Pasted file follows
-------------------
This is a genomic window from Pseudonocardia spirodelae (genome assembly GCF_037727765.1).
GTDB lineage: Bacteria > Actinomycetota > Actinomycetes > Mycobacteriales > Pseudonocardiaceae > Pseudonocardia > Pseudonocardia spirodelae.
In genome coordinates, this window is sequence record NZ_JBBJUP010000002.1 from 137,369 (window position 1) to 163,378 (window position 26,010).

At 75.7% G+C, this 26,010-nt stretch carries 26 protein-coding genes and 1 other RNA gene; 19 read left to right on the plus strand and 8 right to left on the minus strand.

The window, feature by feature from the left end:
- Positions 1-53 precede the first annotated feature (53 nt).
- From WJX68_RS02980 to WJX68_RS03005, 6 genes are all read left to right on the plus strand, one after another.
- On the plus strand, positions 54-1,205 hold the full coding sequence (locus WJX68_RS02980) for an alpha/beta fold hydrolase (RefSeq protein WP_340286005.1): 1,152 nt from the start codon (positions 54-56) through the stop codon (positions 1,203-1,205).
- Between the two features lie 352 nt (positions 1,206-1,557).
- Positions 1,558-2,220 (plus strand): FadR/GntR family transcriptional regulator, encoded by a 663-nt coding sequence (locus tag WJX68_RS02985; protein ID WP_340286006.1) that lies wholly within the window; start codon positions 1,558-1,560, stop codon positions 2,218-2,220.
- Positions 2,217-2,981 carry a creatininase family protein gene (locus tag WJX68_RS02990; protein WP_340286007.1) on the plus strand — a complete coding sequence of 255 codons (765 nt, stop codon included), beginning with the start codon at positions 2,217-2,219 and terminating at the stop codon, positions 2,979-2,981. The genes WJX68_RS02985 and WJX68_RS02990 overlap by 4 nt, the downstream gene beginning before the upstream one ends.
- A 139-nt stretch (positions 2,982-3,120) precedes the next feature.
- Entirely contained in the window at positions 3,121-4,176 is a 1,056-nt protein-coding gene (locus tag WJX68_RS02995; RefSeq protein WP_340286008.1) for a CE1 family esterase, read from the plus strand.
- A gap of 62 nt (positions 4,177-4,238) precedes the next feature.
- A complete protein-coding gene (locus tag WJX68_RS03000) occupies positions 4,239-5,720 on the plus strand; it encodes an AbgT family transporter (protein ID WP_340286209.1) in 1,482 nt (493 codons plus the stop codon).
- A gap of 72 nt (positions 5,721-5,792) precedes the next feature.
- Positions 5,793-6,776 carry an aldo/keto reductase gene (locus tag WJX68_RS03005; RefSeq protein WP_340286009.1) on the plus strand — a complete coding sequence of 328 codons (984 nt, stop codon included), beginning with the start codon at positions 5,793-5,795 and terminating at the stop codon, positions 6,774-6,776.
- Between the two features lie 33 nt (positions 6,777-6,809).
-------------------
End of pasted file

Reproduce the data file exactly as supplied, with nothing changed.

This is a genomic window from Pseudonocardia spirodelae (genome assembly GCF_037727765.1).
GTDB lineage: Bacteria > Actinomycetota > Actinomycetes > Mycobacteriales > Pseudonocardiaceae > Pseudonocardia > Pseudonocardia spirodelae.
In genome coordinates, this window is sequence record NZ_JBBJUP010000002.1 from 137,369 (window position 1) to 163,378 (window position 26,010).

At 75.7% G+C, this 26,010-nt stretch carries 26 protein-coding genes and 1 other RNA gene; 19 read left to right on the plus strand and 8 right to left on the minus strand.

The window, feature by feature from the left end:
- Positions 1-53 precede the first annotated feature (53 nt).
- From WJX68_RS02980 to WJX68_RS03005, 6 genes are all read left to right on the plus strand, one after another.
- On the plus strand, positions 54-1,205 hold the full coding sequence (locus WJX68_RS02980) for an alpha/beta fold hydrolase (RefSeq protein WP_340286005.1): 1,152 nt from the start codon (positions 54-56) through the stop codon (positions 1,203-1,205).
- Between the two features lie 352 nt (positions 1,206-1,557).
- Positions 1,558-2,220 (plus strand): FadR/GntR family transcriptional regulator, encoded by a 663-nt coding sequence (locus tag WJX68_RS02985; protein ID WP_340286006.1) that lies wholly within the window; start codon positions 1,558-1,560, stop codon positions 2,218-2,220.
- Positions 2,217-2,981 carry a creatininase family protein gene (locus tag WJX68_RS02990; protein WP_340286007.1) on the plus strand — a complete coding sequence of 255 codons (765 nt, stop codon included), beginning with the start codon at positions 2,217-2,219 and terminating at the stop codon, positions 2,979-2,981. The genes WJX68_RS02985 and WJX68_RS02990 overlap by 4 nt, the downstream gene beginning before the upstream one ends.
- A 139-nt stretch (positions 2,982-3,120) precedes the next feature.
- Entirely contained in the window at positions 3,121-4,176 is a 1,056-nt protein-coding gene (locus tag WJX68_RS02995; RefSeq protein WP_340286008.1) for a CE1 family esterase, read from the plus strand.
- A gap of 62 nt (positions 4,177-4,238) precedes the next feature.
- A complete protein-coding gene (locus tag WJX68_RS03000) occupies positions 4,239-5,720 on the plus strand; it encodes an AbgT family transporter (protein ID WP_340286209.1) in 1,482 nt (493 codons plus the stop codon).
- A gap of 72 nt (positions 5,721-5,792) precedes the next feature.
- Positions 5,793-6,776 carry an aldo/keto reductase gene (locus tag WJX68_RS03005; RefSeq protein WP_340286009.1) on the plus strand — a complete coding sequence of 328 codons (984 nt, stop codon included), beginning with the start codon at positions 5,793-5,795 and terminating at the stop codon, positions 6,774-6,776.
- Between the two features lie 33 nt (positions 6,777-6,809).